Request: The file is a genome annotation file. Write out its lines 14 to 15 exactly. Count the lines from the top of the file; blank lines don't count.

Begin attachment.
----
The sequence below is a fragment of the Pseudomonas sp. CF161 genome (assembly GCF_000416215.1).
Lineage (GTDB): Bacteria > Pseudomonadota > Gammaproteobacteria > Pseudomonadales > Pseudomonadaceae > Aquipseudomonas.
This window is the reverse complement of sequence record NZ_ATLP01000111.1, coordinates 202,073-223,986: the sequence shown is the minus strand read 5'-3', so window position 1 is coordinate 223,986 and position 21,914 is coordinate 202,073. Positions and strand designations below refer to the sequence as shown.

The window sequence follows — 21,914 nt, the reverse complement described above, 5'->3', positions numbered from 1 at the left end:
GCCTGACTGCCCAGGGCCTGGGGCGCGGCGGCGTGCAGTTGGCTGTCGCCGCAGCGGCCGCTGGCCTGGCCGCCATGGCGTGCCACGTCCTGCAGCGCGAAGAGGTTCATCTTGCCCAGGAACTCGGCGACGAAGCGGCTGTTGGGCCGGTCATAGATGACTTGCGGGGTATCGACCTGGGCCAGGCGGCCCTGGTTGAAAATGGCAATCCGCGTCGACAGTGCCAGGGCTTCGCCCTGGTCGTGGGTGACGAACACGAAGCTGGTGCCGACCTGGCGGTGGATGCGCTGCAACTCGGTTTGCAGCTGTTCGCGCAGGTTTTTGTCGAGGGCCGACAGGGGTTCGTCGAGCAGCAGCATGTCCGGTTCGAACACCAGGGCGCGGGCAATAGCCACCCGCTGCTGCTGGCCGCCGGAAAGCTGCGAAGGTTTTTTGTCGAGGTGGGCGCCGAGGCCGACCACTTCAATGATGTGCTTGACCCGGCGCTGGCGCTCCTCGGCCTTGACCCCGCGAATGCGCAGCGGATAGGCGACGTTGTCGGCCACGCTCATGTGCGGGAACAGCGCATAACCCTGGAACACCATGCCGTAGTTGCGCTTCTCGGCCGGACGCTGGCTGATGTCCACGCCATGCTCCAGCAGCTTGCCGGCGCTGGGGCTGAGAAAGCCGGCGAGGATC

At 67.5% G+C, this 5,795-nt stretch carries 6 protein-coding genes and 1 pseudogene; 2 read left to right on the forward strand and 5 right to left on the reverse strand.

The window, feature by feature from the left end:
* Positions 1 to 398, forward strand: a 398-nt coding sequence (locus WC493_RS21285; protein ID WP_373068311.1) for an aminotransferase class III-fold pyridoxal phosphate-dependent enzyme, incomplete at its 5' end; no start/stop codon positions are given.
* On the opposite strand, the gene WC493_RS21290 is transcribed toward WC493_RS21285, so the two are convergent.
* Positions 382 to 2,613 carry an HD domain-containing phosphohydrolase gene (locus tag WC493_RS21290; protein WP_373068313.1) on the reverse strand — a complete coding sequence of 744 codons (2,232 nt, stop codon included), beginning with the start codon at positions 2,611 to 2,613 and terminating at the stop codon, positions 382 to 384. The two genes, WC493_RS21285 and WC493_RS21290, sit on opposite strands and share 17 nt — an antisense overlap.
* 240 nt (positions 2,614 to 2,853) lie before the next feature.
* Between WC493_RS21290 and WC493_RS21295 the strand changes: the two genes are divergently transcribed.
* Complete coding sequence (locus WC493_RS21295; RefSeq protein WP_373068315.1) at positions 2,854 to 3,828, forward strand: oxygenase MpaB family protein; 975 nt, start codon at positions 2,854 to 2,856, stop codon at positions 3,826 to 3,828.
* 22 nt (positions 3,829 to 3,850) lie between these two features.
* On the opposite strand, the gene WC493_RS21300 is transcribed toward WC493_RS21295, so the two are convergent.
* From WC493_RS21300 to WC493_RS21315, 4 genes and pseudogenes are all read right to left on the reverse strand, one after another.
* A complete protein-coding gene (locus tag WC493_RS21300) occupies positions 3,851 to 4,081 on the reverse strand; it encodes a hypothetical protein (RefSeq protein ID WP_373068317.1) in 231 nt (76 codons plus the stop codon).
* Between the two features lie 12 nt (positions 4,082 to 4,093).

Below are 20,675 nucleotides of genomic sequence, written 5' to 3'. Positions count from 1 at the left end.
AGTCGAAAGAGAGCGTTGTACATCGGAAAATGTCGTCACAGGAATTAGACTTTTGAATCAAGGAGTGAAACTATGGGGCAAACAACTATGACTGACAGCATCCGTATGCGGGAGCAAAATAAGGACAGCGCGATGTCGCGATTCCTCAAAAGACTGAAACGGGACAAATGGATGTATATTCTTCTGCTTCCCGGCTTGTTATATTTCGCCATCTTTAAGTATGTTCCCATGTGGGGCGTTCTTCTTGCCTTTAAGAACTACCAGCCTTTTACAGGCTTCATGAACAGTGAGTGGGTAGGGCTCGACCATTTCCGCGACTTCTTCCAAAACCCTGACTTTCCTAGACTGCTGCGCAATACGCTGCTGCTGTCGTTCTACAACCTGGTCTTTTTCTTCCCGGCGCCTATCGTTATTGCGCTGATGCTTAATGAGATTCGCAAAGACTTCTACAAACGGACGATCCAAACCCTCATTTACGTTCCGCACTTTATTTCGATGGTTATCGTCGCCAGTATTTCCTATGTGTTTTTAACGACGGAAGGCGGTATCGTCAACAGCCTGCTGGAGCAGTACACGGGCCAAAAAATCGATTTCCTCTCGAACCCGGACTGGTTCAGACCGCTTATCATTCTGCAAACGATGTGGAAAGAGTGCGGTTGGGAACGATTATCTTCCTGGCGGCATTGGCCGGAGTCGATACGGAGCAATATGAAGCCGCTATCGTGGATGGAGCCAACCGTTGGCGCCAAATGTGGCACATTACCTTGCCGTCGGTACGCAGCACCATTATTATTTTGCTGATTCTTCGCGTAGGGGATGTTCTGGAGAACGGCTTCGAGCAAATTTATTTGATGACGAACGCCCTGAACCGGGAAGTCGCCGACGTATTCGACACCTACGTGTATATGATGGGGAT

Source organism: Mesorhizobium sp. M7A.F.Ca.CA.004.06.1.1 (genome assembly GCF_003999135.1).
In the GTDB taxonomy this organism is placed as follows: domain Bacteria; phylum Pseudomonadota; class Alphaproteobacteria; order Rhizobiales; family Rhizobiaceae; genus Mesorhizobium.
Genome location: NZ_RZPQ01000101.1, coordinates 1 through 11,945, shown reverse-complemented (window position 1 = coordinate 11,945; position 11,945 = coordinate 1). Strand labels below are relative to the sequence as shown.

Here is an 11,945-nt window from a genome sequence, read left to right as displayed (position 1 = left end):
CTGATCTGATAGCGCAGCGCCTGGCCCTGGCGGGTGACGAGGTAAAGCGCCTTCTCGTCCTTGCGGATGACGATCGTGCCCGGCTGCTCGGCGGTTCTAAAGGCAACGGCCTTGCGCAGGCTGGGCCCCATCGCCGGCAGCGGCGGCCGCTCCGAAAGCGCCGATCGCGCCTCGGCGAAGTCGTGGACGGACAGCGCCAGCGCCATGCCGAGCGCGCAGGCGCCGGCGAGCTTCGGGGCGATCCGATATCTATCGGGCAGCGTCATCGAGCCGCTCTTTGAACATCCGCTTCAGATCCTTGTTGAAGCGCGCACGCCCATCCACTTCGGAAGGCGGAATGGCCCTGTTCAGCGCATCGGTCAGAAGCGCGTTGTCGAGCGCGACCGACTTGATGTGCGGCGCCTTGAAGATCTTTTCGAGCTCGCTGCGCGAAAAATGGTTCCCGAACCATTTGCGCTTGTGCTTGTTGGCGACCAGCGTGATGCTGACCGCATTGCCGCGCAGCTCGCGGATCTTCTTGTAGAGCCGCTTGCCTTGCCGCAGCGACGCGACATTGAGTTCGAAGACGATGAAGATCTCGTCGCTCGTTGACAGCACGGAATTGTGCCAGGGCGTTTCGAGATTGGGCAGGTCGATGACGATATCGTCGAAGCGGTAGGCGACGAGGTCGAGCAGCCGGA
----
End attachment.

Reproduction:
* 22 nt (positions 3,829 to 3,850) lie between these two features.
* On the opposite strand, the gene WC493_RS21300 is transcribed toward WC493_RS21295, so the two are convergent.